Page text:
American History Hands on Activities




These American History Hands On Activities go along well with Sonlight curriculum's Core 3, 4 and combined 3 & 4.

American Indians

Make your sons a breech cloth using fake leather and they can decorate it by sticking beads onto the cloth.

Make coil pots from clay.

Make Indian musical instruments.

Some may not be comfortable with this but you can make an Indian Totem pole. You can use old boxes for this. Tape together as high s you want and paint each box section as you wish.

My sons have loved making bows and arrows. We used flexible irrigation tubes and fishing gut for the bows. We used garden sticks for the arrows. Please be careful to guide your children’s play.

Make your own moccasins. Full details can be found in the fantastic resource book Pioneer Crafts by Barbara Greenwood and Heather Collins.


Frontiersman


Make a “coon-skin” cap

Purchase some fake fur from a material shop. Measure around your child’s head. Cut out a “tail” piece. Make a circle large enough to cover the crown of the head. Stitch together or use “Sew Simple” glue.

Take a nature walk and look for tracks. Remember to take your nature journal and field guides along to sketch the tracks you find.

My son’s Cub’s guide shows how to take a plaster or paris cast of a large track. If you cannot find a large track you can imitate this at home.

  • Trace quite deeply into some soft sand a “footprint” of an animal of your choice.

  • Place a firm rim around the track (this can be irrigation piping that has been split or strong cardboard.

  • Mix your plaster of paris to directions

  • Pour the paris mixture into the rim area, leave to set.
  • Listen to the music of “Davy Crockett” here and sing along

    Take a mapping trip. Ask your children to draw a map to a familiar place. Make this easier for younger children. Then either walk, bike or drive according to their directions having them note where they have forgotten points or gone wrong in their directions.

    Make a nature collection bag. Frontiersmen had a bag that they would fill with edibles or healing herbs and other collectables as they went. You can then use this on your next nature walk. Be sure that your children do not take plants etc from places where it is prohibited.

    How to:

    Purchase 60 cm of strong canvas or fake leather per child. Fold in half and stitch along the two open sides. Plait some string or wool to make a shoulder strap. Allow your children to decorate with fringes or fabric paint.

    Have a trail signs treasure hunt. Using sticks lay out a trail for your children to follow to find their way to their lunch outside. (If you are in Winter then you can do it inside too)


    Visit a Museum and look at the stuffed animals and other nature collections.


    Pioneer Crafts

    Make “hasty pudding” recipe at the Heart of New England website

    Make your own yoghurt, butter and cream cheese.

    Yoghurt can be made by purchasing unpasteurized full cream milk. Heat this in a large pot until it is foamy. Watch carefully so that it does not boil over. Take off heat and allow it to cool until you can hold your little finger in it for the count of ten. Whisk in 1 small container of shop bought yoghurt with live AB cultures. Pour into sterilized glass containers with lids. Place the containers into a cooler box with blankets all around the containers overnight. In the morning you will have delicious creamy yoghurt.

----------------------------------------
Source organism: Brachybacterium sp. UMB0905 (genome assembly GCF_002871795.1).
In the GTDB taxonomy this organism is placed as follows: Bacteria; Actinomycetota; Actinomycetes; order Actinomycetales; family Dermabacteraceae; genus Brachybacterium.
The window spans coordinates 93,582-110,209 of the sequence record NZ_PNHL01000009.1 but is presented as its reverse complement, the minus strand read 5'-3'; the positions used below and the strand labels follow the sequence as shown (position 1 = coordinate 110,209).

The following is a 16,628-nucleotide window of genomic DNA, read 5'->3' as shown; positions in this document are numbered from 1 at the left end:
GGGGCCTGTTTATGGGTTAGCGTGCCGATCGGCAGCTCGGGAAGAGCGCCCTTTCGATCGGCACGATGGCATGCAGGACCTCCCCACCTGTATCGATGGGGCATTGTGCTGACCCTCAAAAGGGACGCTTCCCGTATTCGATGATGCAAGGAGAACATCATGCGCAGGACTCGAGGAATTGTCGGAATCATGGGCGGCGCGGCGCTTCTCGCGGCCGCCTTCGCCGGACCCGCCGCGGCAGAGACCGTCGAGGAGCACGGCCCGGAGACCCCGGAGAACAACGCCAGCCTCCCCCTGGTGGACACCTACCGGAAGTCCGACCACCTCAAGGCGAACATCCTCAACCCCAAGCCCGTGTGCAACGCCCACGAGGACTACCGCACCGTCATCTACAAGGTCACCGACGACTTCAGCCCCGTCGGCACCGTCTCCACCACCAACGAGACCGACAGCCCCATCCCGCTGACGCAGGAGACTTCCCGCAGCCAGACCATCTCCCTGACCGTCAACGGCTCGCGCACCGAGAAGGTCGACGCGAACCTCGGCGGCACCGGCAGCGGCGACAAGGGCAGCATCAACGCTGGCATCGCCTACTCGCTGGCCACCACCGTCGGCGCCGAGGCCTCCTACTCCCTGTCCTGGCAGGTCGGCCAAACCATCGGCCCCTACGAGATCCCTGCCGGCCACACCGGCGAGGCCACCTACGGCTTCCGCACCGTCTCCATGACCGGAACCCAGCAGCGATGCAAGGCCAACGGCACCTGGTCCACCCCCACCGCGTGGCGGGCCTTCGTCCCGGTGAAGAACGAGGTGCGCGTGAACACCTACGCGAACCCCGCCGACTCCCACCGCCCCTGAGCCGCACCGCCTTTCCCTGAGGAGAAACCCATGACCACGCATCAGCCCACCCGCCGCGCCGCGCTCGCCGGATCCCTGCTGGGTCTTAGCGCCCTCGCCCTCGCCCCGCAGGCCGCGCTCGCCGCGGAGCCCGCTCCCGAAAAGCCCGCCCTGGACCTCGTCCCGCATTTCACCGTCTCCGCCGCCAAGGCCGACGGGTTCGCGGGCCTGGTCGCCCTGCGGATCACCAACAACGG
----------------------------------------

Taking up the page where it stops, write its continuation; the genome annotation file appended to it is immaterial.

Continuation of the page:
To make cream cheese you can take some of the yoghurt and working on a draining board pour it into muslin clothe. Tie it up in a bundle and allow it to drip over a bowl until it begins to become more solid. (About 2 hours). Remove from the muslin and store in an air tight container. You can eat it as is or mix in herbs, black pepper, pepperdews or even avocado pear.

    Butter is made by churning cream. You can blend cream by hand or with a hand mixer until it starts to form butter. Pour off the buttermilk. Add salt is you wish and store in the fridge.

    Make a rug by cutting up and braiding old sheets and material. If you do not have a lot you can make a small one for a dolls house.

    If you have older children who are inclined to sew then make your own rag doll. You can take this a step further by using the Homeschool Estore's Rag Dolls of the World patterns.

    Make a tin can lantern. Half of the fun is actually using this so be sure to go out one night with your lanterns.

    How To:

  • Take a large clean tin can. Make sure there are no sharp edges. Freeze some water inside it to make it easier to punch holes.

  • Mark out your design on the can. Using a hammer and nail or other sharp instrument punch out a pattern on the sides of your tin can.

  • PLEASE be very careful and supervise your children constantly. The inside of the can will have many sharp edge when the design is punched.

  • Set a candle in the bottom of the can. Add a wire handle over the top.

  • Try your hand at soap carving. Again be careful and watch your children.

    Dye some clothe or a white T-shirt. You can use shop bought dyes or try the pioneer way – Onions - yellow, Beetroot – red or Marigold flowers – brown.

    Other ideas


    Another book which is a great go-along for these studies is Pioneer Sampler by Barbara Greenwood and Heather Collins. If you have children who like paper dolls, then the American Pioneer Family Paper Dolls may be just right for them.

    Other Sonlighters have found great success with History Pockets and Hearts and Hands History kits.




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